Pluralism – or Relativism? Print
By George J. Marlin   
Tuesday, 23 February 2010

This past year, secularists have been celebrating the centennial of the birth of one of their ideological heroes, Oxford don Sir Isaiah Berlin (1909-1997).

Born in Riga, Professor Berlin and his family escaped Bolshevik persecution and settled in Britain in 1921. He was educated at Oxford and spent his career teaching there, was knighted in 1957, and wrote over twenty books on philosophical, political, and cultural subjects.

Although Berlin is more talked about than read, he is still viewed by the secularists as one of the leading liberal intellectuals of the twentieth century. He is remembered, foremost, as an erudite wit, one of the illuminati who turn clever phrases at exclusive soirees. Berlin is also honored as a practical philosopher because he embraced what he called a “pluralism of values” and frowned upon those who subscribed to absolute and transcendent standards.

In his famous 1958 essay, “Two Concepts of Liberty,” Berlin dismissed truth and certainty in these words: “Indeed, the very desire for guarantees that our values are eternal and secure in some objective heaven is perhaps only a craving for the certainties of childhood or the absolute values of our primitive past.” In other words anyone who argues for universal truths is a childish Neanderthal.

Despite this position, Berlin still insisted he was not a relativist, “I do not say ‘I like my coffee with milk and you like it without; I am in favor of kindness and you prefer concentration camps.’” But he never made clear the basis of this claim. For all his sophistication, like we lesser lights, Berlin can’t have his cake and also eat it. To deny there is an absolute (i.e., a natural law) that supersedes all statutes, that abrogates perverted legal orders, is to make death camps legally permissible, and historically led to them.

A leading intellectual proponent of legal positivism, Hans Kelsen, put it this way: “The legal order of totalitarian states authorizes their Governments to confine in concentration camps persons whose opinions, religion, or race they do not like; to force them to perform any kind of labor, even to kill them. Such measures may be morally or violently condemned; but they cannot be considered as taking place outside the legal order of those states. . . .We may regret it but we cannot deny that it was law.”

In Nazi Germany, for instance, Hitler was legally able to obtain the power to fashion the Final Solution because the regime rejected eternal, immutable values. Hitler legally became a law unto himself with quite predictable results. His authority was confirmed equally by appointed judges and elected legislators, and he was able to boast, “We stand absolutely as hard as granite on the ground of legality.”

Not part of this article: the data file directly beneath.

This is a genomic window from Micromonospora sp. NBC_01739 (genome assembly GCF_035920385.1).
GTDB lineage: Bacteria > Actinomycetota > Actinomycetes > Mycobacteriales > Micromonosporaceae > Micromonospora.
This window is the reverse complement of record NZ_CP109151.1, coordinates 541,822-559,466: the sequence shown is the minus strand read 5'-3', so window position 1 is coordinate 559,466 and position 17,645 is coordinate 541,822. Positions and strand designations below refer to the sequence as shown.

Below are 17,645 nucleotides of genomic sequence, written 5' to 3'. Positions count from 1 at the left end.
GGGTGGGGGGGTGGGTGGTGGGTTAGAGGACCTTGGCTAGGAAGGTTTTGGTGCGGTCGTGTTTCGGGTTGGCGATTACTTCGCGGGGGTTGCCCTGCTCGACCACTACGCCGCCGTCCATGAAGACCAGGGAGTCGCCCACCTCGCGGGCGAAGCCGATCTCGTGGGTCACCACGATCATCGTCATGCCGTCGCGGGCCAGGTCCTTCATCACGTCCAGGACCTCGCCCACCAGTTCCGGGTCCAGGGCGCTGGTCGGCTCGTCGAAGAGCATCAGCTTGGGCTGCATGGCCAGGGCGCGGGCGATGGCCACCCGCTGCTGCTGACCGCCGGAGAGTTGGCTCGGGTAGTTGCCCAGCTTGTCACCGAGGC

Pope Benedict, who lived under the Nazi regime, has said that, at least in this, Hitler was quite right. Law in Nazi Germany, Benedict has written, “was constantly castigated and placed in opposition to so-called popular feeling. The Führer was successively declared the only source of law and, as a result, absolute power replaced law. The denigration of law never serves the causes of liberty, but is always an instrument of dictatorship.”

To convict the Nazis at the Nuremberg trial of crimes against humanity, the prosecution had to reject the moral and legal relativism promoted by Isaiah Berlin and to invoke the natural law. Peter Kreeft has written that the Nuremberg trial “assumed that such universal moral law really existed.”

Robert H. Jackson, an associate justice of the Supreme Court who served as America’s chief counsel at Nuremberg, flatly stated: “We do not accept the paradox that legal responsibility should be least where the power is the greatest.” Justice Jackson liked to recall English jurist Edward Coke’s rebuke of James I’s assertion of royal authority: “A King,” Coke reminded the monarch, “is still under God and law.”

In his closing argument, Jackson made this plea, “I cannot subscribe to the perverted reasoning that society may advance and strengthen the rule of law by the expenditure of morally innocent lives but that progress in law may never be made at the price of morally guilty lives.”

It is interesting that the standard used by the world to condemn the Nazis at Nuremberg was the same one Jefferson asked the “candid world” to use in vindicating America’s Revolution. Had these judgments been based solely upon legal positivism or relativism, such vicious men as Hitler, Eichmann, and Himmler might have been considered law-abiding, and such virtuous men as Washington, Adams, and Jefferson might have been labeled outlaws.

By rejecting the natural law and subscribing to a “pluralism of values,” Isaiah Berlin and his secularist admirers are intellectual prisoners of what Pope Benedict has called the “dictatorship of relativism that does not recognize anything as definitive and whose ultimate goal consists solely of one’s ego and desires.”

As history has shown, this is not only a private question as we are often told but leads, often quite quickly, to the most serious public consequences. 


George J. Marlin is an editor of
The Quotable Fulton Sheen (Doubleday Image).

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